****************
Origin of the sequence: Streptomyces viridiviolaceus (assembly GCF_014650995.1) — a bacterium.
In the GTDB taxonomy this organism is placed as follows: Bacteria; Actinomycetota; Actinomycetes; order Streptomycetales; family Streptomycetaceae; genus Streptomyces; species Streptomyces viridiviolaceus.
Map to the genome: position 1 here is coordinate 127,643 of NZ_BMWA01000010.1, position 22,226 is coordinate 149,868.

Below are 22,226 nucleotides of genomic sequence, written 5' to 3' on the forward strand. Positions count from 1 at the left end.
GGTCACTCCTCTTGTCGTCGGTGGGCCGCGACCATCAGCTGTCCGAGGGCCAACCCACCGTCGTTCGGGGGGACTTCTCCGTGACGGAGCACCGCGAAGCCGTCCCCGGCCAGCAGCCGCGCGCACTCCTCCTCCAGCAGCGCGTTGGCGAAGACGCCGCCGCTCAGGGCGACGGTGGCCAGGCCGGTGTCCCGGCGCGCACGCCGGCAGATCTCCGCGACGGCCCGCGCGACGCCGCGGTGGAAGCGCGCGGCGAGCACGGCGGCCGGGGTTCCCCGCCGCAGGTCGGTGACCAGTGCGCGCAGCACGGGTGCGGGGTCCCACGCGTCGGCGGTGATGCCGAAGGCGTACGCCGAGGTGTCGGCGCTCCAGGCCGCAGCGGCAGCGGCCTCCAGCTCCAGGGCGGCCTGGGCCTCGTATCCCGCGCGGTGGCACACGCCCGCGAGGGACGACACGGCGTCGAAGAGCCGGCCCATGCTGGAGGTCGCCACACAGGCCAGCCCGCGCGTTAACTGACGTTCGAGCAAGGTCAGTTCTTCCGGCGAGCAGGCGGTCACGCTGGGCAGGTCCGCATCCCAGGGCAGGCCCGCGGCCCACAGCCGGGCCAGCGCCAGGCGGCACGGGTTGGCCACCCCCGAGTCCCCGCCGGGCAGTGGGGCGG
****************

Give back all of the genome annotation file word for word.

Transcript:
Origin of the sequence: Streptomyces viridiviolaceus (assembly GCF_014650995.1) — a bacterium.
In the GTDB taxonomy this organism is placed as follows: Bacteria; Actinomycetota; Actinomycetes; order Streptomycetales; family Streptomycetaceae; genus Streptomyces; species Streptomyces viridiviolaceus.
Map to the genome: position 1 here is coordinate 127,643 of NZ_BMWA01000010.1, position 22,226 is coordinate 149,868.

Below are 22,226 nucleotides of genomic sequence, written 5' to 3' on the forward strand. Positions count from 1 at the left end.
GGTCACTCCTCTTGTCGTCGGTGGGCCGCGACCATCAGCTGTCCGAGGGCCAACCCACCGTCGTTCGGGGGGACTTCTCCGTGACGGAGCACCGCGAAGCCGTCCCCGGCCAGCAGCCGCGCGCACTCCTCCTCCAGCAGCGCGTTGGCGAAGACGCCGCCGCTCAGGGCGACGGTGGCCAGGCCGGTGTCCCGGCGCGCACGCCGGCAGATCTCCGCGACGGCCCGCGCGACGCCGCGGTGGAAGCGCGCGGCGAGCACGGCGGCCGGGGTTCCCCGCCGCAGGTCGGTGACCAGTGCGCGCAGCACGGGTGCGGGGTCCCACGCGTCGGCGGTGATGCCGAAGGCGTACGCCGAGGTGTCGGCGCTCCAGGCCGCAGCGGCAGCGGCCTCCAGCTCCAGGGCGGCCTGGGCCTCGTATCCCGCGCGGTGGCACACGCCCGCGAGGGACGACACGGCGTCGAAGAGCCGGCCCATGCTGGAGGTCGCCACACAGGCCAGCCCGCGCGTTAACTGACGTTCGAGCAAGGTCAGTTCTTCCGGCGAGCAGGCGGTCACGCTGGGCAGGTCCGCATCCCAGGGCAGGCCCGCGGCCCACAGCCGGGCCAGCGCCAGGCGGCACGGGTTGGCCACCCCCGAGTCCCCGCCGGGCAGTGGGGCGG